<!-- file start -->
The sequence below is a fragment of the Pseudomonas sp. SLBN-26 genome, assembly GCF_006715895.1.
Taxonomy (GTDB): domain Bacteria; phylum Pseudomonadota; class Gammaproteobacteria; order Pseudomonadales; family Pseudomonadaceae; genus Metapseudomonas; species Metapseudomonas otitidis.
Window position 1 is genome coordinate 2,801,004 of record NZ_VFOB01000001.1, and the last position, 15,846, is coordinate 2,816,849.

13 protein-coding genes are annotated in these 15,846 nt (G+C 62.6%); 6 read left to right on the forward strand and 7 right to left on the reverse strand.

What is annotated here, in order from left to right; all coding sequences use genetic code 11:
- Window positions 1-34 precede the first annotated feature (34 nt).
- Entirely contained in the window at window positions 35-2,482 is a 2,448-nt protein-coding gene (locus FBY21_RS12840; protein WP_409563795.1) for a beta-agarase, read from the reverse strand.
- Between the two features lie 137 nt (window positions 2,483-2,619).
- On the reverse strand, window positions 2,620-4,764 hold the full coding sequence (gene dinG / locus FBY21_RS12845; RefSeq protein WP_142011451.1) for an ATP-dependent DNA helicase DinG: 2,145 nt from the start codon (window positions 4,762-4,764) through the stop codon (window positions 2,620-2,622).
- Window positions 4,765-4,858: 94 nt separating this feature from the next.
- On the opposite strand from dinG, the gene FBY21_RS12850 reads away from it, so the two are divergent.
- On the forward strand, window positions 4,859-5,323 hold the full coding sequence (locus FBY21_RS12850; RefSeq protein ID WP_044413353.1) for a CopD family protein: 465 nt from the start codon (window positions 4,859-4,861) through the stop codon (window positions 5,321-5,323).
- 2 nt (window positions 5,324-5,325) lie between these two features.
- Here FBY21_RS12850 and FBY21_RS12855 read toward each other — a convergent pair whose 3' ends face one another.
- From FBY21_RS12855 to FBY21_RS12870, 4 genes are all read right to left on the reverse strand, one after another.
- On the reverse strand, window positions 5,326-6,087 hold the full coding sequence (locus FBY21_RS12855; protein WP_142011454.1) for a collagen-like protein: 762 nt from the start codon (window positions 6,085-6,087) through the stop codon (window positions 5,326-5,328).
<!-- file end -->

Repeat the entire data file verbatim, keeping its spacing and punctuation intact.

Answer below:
The sequence below is a fragment of the Pseudomonas sp. SLBN-26 genome, assembly GCF_006715895.1.
Taxonomy (GTDB): domain Bacteria; phylum Pseudomonadota; class Gammaproteobacteria; order Pseudomonadales; family Pseudomonadaceae; genus Metapseudomonas; species Metapseudomonas otitidis.
Window position 1 is genome coordinate 2,801,004 of record NZ_VFOB01000001.1, and the last position, 15,846, is coordinate 2,816,849.

13 protein-coding genes are annotated in these 15,846 nt (G+C 62.6%); 6 read left to right on the forward strand and 7 right to left on the reverse strand.

What is annotated here, in order from left to right; all coding sequences use genetic code 11:
- Window positions 1-34 precede the first annotated feature (34 nt).
- Entirely contained in the window at window positions 35-2,482 is a 2,448-nt protein-coding gene (locus FBY21_RS12840; protein WP_409563795.1) for a beta-agarase, read from the reverse strand.
- Between the two features lie 137 nt (window positions 2,483-2,619).
- On the reverse strand, window positions 2,620-4,764 hold the full coding sequence (gene dinG / locus FBY21_RS12845; RefSeq protein WP_142011451.1) for an ATP-dependent DNA helicase DinG: 2,145 nt from the start codon (window positions 4,762-4,764) through the stop codon (window positions 2,620-2,622).
- Window positions 4,765-4,858: 94 nt separating this feature from the next.
- On the opposite strand from dinG, the gene FBY21_RS12850 reads away from it, so the two are divergent.
- On the forward strand, window positions 4,859-5,323 hold the full coding sequence (locus FBY21_RS12850; RefSeq protein ID WP_044413353.1) for a CopD family protein: 465 nt from the start codon (window positions 4,859-4,861) through the stop codon (window positions 5,321-5,323).
- 2 nt (window positions 5,324-5,325) lie between these two features.
- Here FBY21_RS12850 and FBY21_RS12855 read toward each other — a convergent pair whose 3' ends face one another.
- From FBY21_RS12855 to FBY21_RS12870, 4 genes are all read right to left on the reverse strand, one after another.
- On the reverse strand, window positions 5,326-6,087 hold the full coding sequence (locus FBY21_RS12855; protein WP_142011454.1) for a collagen-like protein: 762 nt from the start codon (window positions 6,085-6,087) through the stop codon (window positions 5,326-5,328).